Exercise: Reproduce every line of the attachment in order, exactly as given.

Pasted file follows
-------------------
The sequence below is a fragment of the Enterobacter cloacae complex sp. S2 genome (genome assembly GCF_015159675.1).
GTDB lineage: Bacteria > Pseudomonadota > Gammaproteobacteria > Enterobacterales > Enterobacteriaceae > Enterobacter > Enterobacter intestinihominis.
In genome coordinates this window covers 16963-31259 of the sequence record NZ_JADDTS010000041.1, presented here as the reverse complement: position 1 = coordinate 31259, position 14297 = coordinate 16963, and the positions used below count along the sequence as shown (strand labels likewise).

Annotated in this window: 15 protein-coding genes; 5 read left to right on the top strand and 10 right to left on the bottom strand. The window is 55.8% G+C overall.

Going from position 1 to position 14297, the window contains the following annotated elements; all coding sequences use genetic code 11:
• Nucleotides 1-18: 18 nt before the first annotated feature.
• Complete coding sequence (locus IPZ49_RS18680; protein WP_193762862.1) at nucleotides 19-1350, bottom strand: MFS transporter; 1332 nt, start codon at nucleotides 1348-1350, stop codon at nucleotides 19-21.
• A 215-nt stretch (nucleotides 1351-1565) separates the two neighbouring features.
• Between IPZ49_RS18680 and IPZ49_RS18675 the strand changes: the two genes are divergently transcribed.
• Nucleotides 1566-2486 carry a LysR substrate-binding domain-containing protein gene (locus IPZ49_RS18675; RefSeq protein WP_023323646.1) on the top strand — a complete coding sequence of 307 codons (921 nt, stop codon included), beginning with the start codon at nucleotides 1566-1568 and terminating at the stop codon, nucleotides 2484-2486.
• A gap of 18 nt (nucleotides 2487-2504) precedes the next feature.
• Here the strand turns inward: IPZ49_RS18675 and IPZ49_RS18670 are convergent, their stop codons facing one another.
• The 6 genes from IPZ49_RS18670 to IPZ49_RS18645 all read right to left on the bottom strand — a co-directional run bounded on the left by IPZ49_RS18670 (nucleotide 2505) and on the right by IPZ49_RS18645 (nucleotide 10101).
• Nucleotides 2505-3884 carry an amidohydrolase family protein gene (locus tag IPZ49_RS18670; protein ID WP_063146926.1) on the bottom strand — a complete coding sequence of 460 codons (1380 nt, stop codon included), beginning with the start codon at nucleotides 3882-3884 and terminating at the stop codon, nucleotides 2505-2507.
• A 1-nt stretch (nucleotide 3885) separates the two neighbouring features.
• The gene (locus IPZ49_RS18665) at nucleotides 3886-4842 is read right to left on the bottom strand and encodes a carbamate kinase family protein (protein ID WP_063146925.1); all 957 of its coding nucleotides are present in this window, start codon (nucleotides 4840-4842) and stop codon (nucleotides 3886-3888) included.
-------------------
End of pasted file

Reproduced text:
The sequence below is a fragment of the Enterobacter cloacae complex sp. S2 genome (genome assembly GCF_015159675.1).
GTDB lineage: Bacteria > Pseudomonadota > Gammaproteobacteria > Enterobacterales > Enterobacteriaceae > Enterobacter > Enterobacter intestinihominis.
In genome coordinates this window covers 16963-31259 of the sequence record NZ_JADDTS010000041.1, presented here as the reverse complement: position 1 = coordinate 31259, position 14297 = coordinate 16963, and the positions used below count along the sequence as shown (strand labels likewise).

Annotated in this window: 15 protein-coding genes; 5 read left to right on the top strand and 10 right to left on the bottom strand. The window is 55.8% G+C overall.

Going from position 1 to position 14297, the window contains the following annotated elements; all coding sequences use genetic code 11:
• Nucleotides 1-18: 18 nt before the first annotated feature.
• Complete coding sequence (locus IPZ49_RS18680; protein WP_193762862.1) at nucleotides 19-1350, bottom strand: MFS transporter; 1332 nt, start codon at nucleotides 1348-1350, stop codon at nucleotides 19-21.
• A 215-nt stretch (nucleotides 1351-1565) separates the two neighbouring features.
• Between IPZ49_RS18680 and IPZ49_RS18675 the strand changes: the two genes are divergently transcribed.
• Nucleotides 1566-2486 carry a LysR substrate-binding domain-containing protein gene (locus IPZ49_RS18675; RefSeq protein WP_023323646.1) on the top strand — a complete coding sequence of 307 codons (921 nt, stop codon included), beginning with the start codon at nucleotides 1566-1568 and terminating at the stop codon, nucleotides 2484-2486.
• A gap of 18 nt (nucleotides 2487-2504) precedes the next feature.
• Here the strand turns inward: IPZ49_RS18675 and IPZ49_RS18670 are convergent, their stop codons facing one another.
• The 6 genes from IPZ49_RS18670 to IPZ49_RS18645 all read right to left on the bottom strand — a co-directional run bounded on the left by IPZ49_RS18670 (nucleotide 2505) and on the right by IPZ49_RS18645 (nucleotide 10101).
• Nucleotides 2505-3884 carry an amidohydrolase family protein gene (locus tag IPZ49_RS18670; protein ID WP_063146926.1) on the bottom strand — a complete coding sequence of 460 codons (1380 nt, stop codon included), beginning with the start codon at nucleotides 3882-3884 and terminating at the stop codon, nucleotides 2505-2507.
• A 1-nt stretch (nucleotide 3885) separates the two neighbouring features.
• The gene (locus IPZ49_RS18665) at nucleotides 3886-4842 is read right to left on the bottom strand and encodes a carbamate kinase family protein (protein ID WP_063146925.1); all 957 of its coding nucleotides are present in this window, start codon (nucleotides 4840-4842) and stop codon (nucleotides 3886-3888) included.